Of course not. The idea of a peaceable secession is too preposterous to be entertained for a moment by any sane mind, and no less absurd is the supposition that a feeble State like South Carolina, with neither men nor money nor credit, could even seriously annoy the nation by an attempt at forceable disunion. It does not mend the matter to combine five or six states of like character. They all have not the means within themselves of keeping their negroes in subjection in such a contest, much less of seriously annoying the nation.

Will there be an effort? We greatly fear there will not be. We speak not for others, but we say that for one we are heartily tired of having this threat stare us in the face evermore. If nothing but blood will prevent it, let it flow. It has been the most mischievous power that has ever been known in our nation. To say nothing of the unequal and unjust concessions it extorted in the formation of the government, it has been a frightful ghost all along our pathway. In 1829 a wholesome tariff was enacted, under which most of our national debt was paid, and the country began to prosper. It was repealed in 1833, and the celebrated compromise tariff was substituted, just to please South Carolina, and keep her from secession. We need not remind our older readers of the financial crash which followed.—The industry and business of the country were not half so much paralized by the war with Mexico.

To say nothing of the constant shying off from that supposed danger in every act of national legislation—in the nomination of presidential candidates, and the selection of cabinet officers and foreign ministers, the same ghost frightened our congress in 1850 to the enactment of a law which would be a stain and a blot on any heathen nation—it is an outrage and a disgrace to ours, that should make every christian patriot blush. It was enacted to keep South Carolina from seceding, and the same thing induced good men, who abhorred it, to acquiesce in it.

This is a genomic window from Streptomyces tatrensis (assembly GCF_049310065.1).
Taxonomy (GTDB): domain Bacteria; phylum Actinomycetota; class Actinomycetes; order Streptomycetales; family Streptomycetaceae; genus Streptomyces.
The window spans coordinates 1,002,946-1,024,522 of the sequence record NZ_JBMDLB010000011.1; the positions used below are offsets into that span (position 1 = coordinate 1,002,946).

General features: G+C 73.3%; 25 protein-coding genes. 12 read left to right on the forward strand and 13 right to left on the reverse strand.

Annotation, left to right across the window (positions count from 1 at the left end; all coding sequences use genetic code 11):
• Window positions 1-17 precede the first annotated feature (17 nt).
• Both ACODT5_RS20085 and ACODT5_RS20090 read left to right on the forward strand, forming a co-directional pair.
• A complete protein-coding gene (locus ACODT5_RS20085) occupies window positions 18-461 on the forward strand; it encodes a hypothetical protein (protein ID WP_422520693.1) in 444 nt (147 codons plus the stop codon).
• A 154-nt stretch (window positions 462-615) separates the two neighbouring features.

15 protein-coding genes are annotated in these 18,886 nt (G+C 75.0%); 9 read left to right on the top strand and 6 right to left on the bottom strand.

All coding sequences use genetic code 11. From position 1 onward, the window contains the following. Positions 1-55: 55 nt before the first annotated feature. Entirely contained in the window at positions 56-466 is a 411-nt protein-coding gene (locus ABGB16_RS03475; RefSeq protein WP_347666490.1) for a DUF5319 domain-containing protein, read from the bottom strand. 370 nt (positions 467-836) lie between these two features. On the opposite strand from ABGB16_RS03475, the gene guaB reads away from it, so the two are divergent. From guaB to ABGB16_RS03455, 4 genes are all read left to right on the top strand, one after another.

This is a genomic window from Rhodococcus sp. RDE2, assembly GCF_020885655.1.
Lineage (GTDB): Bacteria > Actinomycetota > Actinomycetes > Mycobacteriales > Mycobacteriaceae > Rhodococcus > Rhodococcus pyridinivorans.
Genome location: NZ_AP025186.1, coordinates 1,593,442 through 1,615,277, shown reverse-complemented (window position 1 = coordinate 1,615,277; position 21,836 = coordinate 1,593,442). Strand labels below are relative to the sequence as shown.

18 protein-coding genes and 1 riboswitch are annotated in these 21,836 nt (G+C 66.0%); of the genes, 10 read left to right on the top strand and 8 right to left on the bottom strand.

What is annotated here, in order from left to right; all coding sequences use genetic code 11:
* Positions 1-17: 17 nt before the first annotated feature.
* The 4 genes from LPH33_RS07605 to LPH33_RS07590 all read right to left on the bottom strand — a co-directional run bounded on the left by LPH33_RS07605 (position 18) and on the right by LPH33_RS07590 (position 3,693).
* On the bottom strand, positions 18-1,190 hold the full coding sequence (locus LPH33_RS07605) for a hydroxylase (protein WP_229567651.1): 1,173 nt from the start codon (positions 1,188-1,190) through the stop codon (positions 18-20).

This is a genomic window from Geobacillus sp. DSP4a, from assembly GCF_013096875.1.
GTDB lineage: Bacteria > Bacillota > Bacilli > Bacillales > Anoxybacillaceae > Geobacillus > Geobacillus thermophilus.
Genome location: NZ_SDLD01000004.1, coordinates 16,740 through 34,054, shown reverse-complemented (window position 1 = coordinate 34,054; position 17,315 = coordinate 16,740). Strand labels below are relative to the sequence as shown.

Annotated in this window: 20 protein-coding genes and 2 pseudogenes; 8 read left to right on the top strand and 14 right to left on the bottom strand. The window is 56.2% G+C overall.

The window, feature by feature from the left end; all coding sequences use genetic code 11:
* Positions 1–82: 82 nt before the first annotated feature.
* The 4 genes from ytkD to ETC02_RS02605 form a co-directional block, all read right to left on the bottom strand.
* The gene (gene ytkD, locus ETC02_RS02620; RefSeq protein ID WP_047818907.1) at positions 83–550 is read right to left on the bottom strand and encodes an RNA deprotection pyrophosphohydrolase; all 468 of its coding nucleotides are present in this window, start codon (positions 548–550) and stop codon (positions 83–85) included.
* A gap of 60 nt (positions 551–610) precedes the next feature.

Nothing but a fruitless effort at rebellion will cure the South—nothing but a successful one to crush it out will assure the North. We never have been better prepared for such a crisis than now. We most ardently desire that it may come. Except a few cowardly sycophants, or sympathizing traitors among us, we are ready. We are the more anxious because we fear some silly iniquitous compromise that will disgrace us more and embarrass us worse than ever, will be devised. Even now it is looming up. Leading Republican papers are pleading for it.—Rather than submit to another dishonorable compromise, we would prefer to settle the question of equal rights by the sword if need be. If a fear of secession—rebellion, TREASON is to overawe us forever, then are we not freemen.